The Pink Pony strip club took another blow in its fight with Brookhaven after losing an appeal of the city’s decision to deny the club a 2014 liquor license.
At the Brookhaven Alcohol Board’s first meeting Jan. 27, the four members present took a split vote, with Joseph Patin and Richard Grice voting in favor of upholding the city’s decision to deny the application and Glianny Fagundo and Adam Caskey voting in favor of the Pink Pony. Board member Michel Arnette was absent.
A majority of the five-member board would have been needed to overturn the city’s administrative denial.
“We still have a valid state license and we will still operate legally until the Supreme Court or someone else affirms or reverses the DeKalb judge’s decision,” said Aubrey Villines, an attorney for the Pink Pony, referencing the lawsuit between the club and the city that is headed for Supreme Court.
The issue with the Pony’s license largely revolves around the 2012 death of its late owner, Jack Galardi.
Both a state and local license – issued by the county or city, as applicable – is required for a business to legally serve alcohol.
Brookhaven Finance Director Bonnie Kline said she denied the Pink Pony’s application for a 2014 license because she said the company did not hold a valid state license.
“We found the state license was not proper because it had a person on it that was not even alive,” Kline said.
She said she sent a final letter of denial on Jan. 24 after a DeKalb County judge dismissed the club’s lawsuit against the city. The owners of the strip club sued the city over its sexually oriented business ordinance, which would prevent the club from selling alcohol and offering nude dancing. The club’s owners are now appealing that decision in Supreme Court.
“The ordinance prevents us from issuing a license to a sexually oriented business,” Kline said.
The Brookhaven Alcohol Board is appointed by the City Council and meets only when someone asks to appeal the decision of the city’s finance or police departments to issue or revoke a license to sell alcohol in the city. The board does not have the ability to issue an alcohol license.
Scott Bergthold, the lawyer who was brought in to draft the city’s sexually oriented business ordinance, argued that there are two main problems with the Pink Pony’s request.
He said the Georgia Department of Revenue, which issues state licenses, requires that the license holder be actively engaged in the business. Also, in order for the state license to be valid, the business must also hold a valid county or municipal license.
He said not only is Jack Galardi no longer involved with the business, making the state license invalid, but “they had a duty to notify the state of that,” Bergthold said. He said the club does not hold a Brookhaven license, as their 2013 license was issued by DeKalb County before Brookhaven became a city.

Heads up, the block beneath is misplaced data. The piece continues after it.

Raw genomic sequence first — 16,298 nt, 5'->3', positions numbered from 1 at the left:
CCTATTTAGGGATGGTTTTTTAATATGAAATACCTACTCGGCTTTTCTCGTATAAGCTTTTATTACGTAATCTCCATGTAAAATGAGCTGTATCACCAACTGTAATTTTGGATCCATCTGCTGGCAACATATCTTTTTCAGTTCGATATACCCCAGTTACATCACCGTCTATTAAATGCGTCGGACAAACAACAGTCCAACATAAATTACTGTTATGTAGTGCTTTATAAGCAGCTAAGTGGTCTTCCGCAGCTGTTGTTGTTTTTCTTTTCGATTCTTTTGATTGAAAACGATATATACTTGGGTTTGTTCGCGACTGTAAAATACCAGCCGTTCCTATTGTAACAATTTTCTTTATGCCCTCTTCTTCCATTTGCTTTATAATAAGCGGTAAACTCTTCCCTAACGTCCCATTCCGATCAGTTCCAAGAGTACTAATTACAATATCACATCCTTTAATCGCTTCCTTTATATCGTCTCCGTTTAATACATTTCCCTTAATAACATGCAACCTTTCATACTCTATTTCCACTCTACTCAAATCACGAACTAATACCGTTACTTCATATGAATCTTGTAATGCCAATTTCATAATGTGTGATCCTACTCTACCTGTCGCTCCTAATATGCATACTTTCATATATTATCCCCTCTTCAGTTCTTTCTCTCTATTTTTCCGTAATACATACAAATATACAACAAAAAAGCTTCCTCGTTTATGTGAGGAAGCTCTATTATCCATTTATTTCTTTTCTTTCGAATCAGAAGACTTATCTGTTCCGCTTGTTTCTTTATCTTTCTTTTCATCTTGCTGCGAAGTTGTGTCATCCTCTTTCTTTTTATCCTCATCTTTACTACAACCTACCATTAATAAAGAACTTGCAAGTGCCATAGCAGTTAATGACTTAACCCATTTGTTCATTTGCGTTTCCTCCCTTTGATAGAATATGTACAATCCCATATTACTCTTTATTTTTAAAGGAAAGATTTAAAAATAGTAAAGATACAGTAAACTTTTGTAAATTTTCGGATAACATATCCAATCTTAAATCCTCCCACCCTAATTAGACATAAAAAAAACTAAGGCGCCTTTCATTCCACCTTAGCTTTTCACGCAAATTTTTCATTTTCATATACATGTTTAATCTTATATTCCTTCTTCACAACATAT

“Pink Pony does not have corresponding, valid city of Brookhaven alcoholic beverage license. They’ve never had one,” Bergthold said. “They have to have a local license for the state license to be valid.”
Alcohol board members questioned the logic of the “chicken and egg” scenario in which businesses must hold one license in order to obtain the other.
“It seems to me there’s got to be a lot of businesses in the city of Brookhaven that have to be in very similar circumstances. To me, it’s a dog chasing its tail,” Caskey said.
Villines, the lawyer for the Pink Pony, said that at the state level, the club is licensed using its corporate name, Trop Inc.
Trop Inc. Is still the license holder with the state, though now Teri Galardi, the daughter of Jack Galardi, acts as the trustee for the corporation, Villines said.
Villines said that shouldn’t be an issue at all. Many businesses register under a corporate name to obtain a state liquor license, he said.
“Therein lies the rub. You’ve got a city that licenses the person and a state that licenses the corporation,” Villines said. “It’s going to be true of every person seeking an alcohol license in Brookhaven.”
He showed the board licenses for a restaurant down the road from the Pink Pony, with a corporate name on the state license and an individual on the Brookhaven license.
“We’re licensed as Trop Inc. Not Jack Galardi, Not Teri Galardi, not JEG Family Trust,” Villines said.
Dennis Williams, chief financial officer for Trop Inc., said the Department of Revenue has verbally been informed of Galardi’s death. However, the ownership of Trop Inc. is also being decided in court, so formal documents will not be submitted to the department until it is resolved, he said.
Villines said along with the club’s application for a Brookhaven license, he sent a letter to the city explaining Galardi’s death and asking for further instructions.
“We explained and basically asked for direction. There was no deception here,” Villines said. “The only thing inconsistent is we’re not getting a license.”